The ideal blood pressure should be around 120/80mmHg. Your blood pressure is measured in ‘millimetres of mercury’ (mmHg) and the result consists of two readings. One number at the top and one at the bottom. The top number called systolic blood pressure is the highest level your blood pressure reaches and occurs as blood is pumped out of the heart into your arteries while the bottom number called diastolic blood pressure is the lowest level your blood pressure reaches and occurs as your heart rests between heart beats.
A sustained blood pressure of 140/90mmHg or above over several weeks may indicate you probably have high blood pressure. You may also have hypertension if it just one number that is higher than normal over several weeks. Your blood pressure will be classed based on the readings taken.
Stages of Hypertension
- Normal blood pressure: below 120 / 80 mm Hg.
- Prehypertension: 120-139 / 80-89 mm Hg.
- Stage 1 hypertension: 140-159 / 90-99 mm Hg.
- Stage 2 hypertension: 160 / 100 mm Hg or higher.
- Severe: Systolic blood pressure of 180 mmHg or higher or diastolic blood pressure is 110 mmHg or higher.
Your doctor may check you several times after a high blood pressure reading to see if it’s a one-off or your regular blood pressure. Your doctor may also want to take more readings over a longer period to work out your average level and make a definite diagnosis. This can be done either by ambulatory blood pressure monitoring (ABPM) or home blood pressure monitoring (HBPM). Ambulatory blood pressure monitoring (ABPM) is done by wearing a device that measures your blood pressure on your arm for 24 hours. This device measures your blood pressure roughly every 20 minutes during the day and every hour at night.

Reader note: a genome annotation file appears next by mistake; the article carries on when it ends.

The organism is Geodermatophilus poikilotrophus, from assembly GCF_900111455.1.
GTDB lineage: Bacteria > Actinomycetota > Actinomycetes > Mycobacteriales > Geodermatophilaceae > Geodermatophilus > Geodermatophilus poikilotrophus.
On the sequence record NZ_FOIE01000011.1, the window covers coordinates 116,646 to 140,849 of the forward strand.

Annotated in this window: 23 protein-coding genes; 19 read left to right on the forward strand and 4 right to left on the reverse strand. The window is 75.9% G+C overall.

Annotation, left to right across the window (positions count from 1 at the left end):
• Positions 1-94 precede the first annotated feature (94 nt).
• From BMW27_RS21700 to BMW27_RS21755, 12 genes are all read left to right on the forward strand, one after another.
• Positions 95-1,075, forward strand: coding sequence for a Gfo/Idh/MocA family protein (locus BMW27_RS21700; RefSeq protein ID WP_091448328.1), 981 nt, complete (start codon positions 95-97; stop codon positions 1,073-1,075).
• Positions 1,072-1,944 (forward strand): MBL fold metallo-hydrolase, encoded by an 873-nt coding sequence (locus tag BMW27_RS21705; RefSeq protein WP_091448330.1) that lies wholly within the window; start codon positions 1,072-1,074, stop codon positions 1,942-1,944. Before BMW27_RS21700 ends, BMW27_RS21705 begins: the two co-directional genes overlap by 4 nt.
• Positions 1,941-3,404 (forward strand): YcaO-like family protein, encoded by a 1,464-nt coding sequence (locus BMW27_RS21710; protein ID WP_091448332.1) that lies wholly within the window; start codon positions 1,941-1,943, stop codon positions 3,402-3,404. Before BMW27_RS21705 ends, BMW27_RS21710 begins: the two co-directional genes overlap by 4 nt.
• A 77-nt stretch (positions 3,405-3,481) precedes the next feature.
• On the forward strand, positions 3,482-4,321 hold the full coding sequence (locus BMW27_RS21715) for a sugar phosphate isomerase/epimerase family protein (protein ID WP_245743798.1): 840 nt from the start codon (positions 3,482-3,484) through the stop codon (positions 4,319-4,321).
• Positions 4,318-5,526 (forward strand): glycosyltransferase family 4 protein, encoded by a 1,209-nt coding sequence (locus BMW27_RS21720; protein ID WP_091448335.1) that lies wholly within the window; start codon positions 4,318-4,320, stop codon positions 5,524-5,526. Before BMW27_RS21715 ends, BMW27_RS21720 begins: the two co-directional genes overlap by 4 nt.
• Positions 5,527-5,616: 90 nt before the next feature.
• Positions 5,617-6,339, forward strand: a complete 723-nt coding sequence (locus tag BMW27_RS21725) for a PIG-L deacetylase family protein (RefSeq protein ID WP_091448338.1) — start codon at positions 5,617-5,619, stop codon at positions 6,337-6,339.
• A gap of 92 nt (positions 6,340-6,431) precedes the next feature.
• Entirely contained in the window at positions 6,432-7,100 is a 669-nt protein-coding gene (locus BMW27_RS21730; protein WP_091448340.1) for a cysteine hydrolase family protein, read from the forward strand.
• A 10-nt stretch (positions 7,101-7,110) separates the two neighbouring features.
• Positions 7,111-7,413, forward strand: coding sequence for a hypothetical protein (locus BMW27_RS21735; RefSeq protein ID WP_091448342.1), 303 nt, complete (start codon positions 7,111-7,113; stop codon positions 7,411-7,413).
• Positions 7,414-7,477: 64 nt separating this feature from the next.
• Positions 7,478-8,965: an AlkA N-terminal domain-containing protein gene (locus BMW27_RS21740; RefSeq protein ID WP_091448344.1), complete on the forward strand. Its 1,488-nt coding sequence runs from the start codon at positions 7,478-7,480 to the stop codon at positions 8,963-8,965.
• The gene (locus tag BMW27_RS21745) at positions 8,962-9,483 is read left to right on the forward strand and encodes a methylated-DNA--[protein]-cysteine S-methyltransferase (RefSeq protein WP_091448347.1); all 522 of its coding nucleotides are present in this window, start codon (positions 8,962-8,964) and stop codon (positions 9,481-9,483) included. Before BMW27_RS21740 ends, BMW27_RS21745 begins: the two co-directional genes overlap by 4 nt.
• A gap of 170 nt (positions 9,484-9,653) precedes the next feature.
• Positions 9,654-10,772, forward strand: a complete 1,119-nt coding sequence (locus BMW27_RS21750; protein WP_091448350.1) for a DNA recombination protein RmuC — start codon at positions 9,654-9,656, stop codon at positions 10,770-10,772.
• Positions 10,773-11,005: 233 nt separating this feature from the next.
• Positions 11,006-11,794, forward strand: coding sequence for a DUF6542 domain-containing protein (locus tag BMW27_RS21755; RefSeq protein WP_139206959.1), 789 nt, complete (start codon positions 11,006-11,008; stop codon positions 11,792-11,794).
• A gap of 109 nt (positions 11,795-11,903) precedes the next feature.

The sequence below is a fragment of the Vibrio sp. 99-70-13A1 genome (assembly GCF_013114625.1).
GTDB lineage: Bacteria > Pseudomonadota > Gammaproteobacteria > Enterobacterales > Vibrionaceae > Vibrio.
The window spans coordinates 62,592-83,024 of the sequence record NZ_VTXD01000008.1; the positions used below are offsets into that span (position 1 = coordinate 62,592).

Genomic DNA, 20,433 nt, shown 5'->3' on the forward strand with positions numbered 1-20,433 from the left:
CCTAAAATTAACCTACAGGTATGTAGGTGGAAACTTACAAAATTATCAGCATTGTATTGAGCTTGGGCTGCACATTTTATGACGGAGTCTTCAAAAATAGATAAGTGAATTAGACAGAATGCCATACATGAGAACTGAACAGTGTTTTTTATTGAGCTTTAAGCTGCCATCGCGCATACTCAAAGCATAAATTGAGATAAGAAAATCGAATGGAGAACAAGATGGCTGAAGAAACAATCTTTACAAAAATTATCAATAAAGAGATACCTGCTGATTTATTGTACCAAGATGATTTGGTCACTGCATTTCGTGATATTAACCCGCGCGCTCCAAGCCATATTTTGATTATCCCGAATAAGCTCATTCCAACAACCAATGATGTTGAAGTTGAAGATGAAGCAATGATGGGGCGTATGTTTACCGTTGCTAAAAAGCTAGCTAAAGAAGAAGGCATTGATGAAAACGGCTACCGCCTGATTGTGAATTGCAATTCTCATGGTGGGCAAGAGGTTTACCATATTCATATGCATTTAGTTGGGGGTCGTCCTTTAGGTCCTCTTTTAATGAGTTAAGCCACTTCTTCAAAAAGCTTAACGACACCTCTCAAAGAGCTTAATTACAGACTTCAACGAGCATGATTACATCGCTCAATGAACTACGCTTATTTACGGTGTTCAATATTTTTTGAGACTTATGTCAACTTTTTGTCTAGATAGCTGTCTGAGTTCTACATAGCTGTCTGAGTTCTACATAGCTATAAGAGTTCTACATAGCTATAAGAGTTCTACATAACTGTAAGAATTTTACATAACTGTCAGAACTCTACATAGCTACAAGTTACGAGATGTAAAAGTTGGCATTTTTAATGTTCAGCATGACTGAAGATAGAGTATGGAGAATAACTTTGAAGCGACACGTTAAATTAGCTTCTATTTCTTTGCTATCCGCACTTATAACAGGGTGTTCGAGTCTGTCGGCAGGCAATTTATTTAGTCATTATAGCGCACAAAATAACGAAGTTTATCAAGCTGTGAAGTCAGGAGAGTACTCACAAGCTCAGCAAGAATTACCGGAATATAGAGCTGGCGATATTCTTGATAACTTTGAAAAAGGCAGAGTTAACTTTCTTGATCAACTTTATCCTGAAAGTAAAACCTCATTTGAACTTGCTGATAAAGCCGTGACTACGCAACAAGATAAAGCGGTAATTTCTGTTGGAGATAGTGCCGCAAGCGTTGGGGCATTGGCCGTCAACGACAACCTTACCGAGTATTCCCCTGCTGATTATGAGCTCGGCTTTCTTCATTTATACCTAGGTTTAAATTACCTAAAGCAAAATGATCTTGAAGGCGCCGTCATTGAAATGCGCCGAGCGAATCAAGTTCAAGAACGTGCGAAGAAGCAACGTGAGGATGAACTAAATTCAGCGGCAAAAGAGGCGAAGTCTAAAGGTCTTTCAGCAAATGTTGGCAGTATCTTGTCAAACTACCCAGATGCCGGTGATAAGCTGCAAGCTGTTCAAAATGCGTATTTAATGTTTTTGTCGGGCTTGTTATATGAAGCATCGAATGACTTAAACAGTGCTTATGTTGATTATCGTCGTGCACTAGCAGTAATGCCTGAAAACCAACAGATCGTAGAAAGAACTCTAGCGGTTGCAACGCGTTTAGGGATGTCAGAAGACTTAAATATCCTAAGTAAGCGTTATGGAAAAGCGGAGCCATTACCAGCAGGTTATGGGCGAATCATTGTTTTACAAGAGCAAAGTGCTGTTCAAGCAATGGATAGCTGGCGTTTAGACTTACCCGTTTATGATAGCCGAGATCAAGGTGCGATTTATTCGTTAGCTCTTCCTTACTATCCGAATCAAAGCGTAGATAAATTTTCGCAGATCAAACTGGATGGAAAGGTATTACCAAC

Some people can have ‘white coat hypertension’. This means that the presence of a doctor in his white coat makes them anxious and raises their BP only at that point when they are with the doctor. For such people, it may be more accurate to monitor their blood pressure at home. In home blood pressure monitoring (HBPM), you will be asked to measure and record your blood pressure at morning and evening for up to seven days.
Your doctor can ask you other question to help make a diagnosis. They may ask you about your family’s medical history, the medicines you are currently taking, diet, exercise, alcohol intake, weight and your general health.